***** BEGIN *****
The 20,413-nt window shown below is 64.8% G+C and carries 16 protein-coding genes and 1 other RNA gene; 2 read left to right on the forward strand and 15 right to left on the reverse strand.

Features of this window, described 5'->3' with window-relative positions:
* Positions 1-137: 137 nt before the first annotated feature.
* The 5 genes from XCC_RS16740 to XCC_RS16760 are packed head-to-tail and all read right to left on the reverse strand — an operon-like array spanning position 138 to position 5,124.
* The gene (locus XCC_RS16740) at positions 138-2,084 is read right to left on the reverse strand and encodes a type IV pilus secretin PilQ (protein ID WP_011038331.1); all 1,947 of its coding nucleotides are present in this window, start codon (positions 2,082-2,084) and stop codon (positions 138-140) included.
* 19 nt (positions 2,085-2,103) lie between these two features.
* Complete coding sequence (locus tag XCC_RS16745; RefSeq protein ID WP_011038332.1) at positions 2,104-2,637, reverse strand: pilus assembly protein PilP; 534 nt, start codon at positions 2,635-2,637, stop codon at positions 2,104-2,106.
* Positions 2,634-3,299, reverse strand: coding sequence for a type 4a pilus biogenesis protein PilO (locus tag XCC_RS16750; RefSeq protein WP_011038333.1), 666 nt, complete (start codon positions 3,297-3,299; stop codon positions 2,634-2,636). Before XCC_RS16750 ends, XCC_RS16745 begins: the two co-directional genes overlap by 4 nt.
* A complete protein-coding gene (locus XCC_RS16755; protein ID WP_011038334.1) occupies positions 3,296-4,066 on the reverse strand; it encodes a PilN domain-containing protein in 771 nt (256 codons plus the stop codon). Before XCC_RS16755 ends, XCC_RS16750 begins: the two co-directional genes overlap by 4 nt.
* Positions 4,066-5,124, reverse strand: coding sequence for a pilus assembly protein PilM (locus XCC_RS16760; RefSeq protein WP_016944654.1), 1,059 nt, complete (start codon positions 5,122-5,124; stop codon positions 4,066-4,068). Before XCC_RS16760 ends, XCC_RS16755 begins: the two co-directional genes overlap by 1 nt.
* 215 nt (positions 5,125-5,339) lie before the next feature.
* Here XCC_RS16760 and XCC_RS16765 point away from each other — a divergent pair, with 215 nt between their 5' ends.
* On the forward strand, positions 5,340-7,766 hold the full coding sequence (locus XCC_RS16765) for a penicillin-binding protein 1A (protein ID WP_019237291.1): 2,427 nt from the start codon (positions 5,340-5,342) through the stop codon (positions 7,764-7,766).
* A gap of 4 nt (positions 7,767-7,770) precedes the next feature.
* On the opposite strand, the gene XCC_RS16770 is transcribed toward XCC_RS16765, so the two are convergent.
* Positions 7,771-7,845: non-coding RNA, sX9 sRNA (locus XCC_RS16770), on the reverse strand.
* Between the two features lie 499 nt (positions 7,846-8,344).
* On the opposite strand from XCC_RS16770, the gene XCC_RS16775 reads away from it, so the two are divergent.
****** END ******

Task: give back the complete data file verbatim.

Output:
The 20,413-nt window shown below is 64.8% G+C and carries 16 protein-coding genes and 1 other RNA gene; 2 read left to right on the forward strand and 15 right to left on the reverse strand.

Features of this window, described 5'->3' with window-relative positions:
* Positions 1-137: 137 nt before the first annotated feature.
* The 5 genes from XCC_RS16740 to XCC_RS16760 are packed head-to-tail and all read right to left on the reverse strand — an operon-like array spanning position 138 to position 5,124.
* The gene (locus XCC_RS16740) at positions 138-2,084 is read right to left on the reverse strand and encodes a type IV pilus secretin PilQ (protein ID WP_011038331.1); all 1,947 of its coding nucleotides are present in this window, start codon (positions 2,082-2,084) and stop codon (positions 138-140) included.
* 19 nt (positions 2,085-2,103) lie between these two features.
* Complete coding sequence (locus tag XCC_RS16745; RefSeq protein ID WP_011038332.1) at positions 2,104-2,637, reverse strand: pilus assembly protein PilP; 534 nt, start codon at positions 2,635-2,637, stop codon at positions 2,104-2,106.
* Positions 2,634-3,299, reverse strand: coding sequence for a type 4a pilus biogenesis protein PilO (locus tag XCC_RS16750; RefSeq protein WP_011038333.1), 666 nt, complete (start codon positions 3,297-3,299; stop codon positions 2,634-2,636). Before XCC_RS16750 ends, XCC_RS16745 begins: the two co-directional genes overlap by 4 nt.
* A complete protein-coding gene (locus XCC_RS16755; protein ID WP_011038334.1) occupies positions 3,296-4,066 on the reverse strand; it encodes a PilN domain-containing protein in 771 nt (256 codons plus the stop codon). Before XCC_RS16755 ends, XCC_RS16750 begins: the two co-directional genes overlap by 4 nt.
* Positions 4,066-5,124, reverse strand: coding sequence for a pilus assembly protein PilM (locus XCC_RS16760; RefSeq protein WP_016944654.1), 1,059 nt, complete (start codon positions 5,122-5,124; stop codon positions 4,066-4,068). Before XCC_RS16760 ends, XCC_RS16755 begins: the two co-directional genes overlap by 1 nt.
* 215 nt (positions 5,125-5,339) lie before the next feature.
* Here XCC_RS16760 and XCC_RS16765 point away from each other — a divergent pair, with 215 nt between their 5' ends.
* On the forward strand, positions 5,340-7,766 hold the full coding sequence (locus XCC_RS16765) for a penicillin-binding protein 1A (protein ID WP_019237291.1): 2,427 nt from the start codon (positions 5,340-5,342) through the stop codon (positions 7,764-7,766).
* A gap of 4 nt (positions 7,767-7,770) precedes the next feature.
* On the opposite strand, the gene XCC_RS16770 is transcribed toward XCC_RS16765, so the two are convergent.
* Positions 7,771-7,845: non-coding RNA, sX9 sRNA (locus XCC_RS16770), on the reverse strand.
* Between the two features lie 499 nt (positions 7,846-8,344).
* On the opposite strand from XCC_RS16770, the gene XCC_RS16775 reads away from it, so the two are divergent.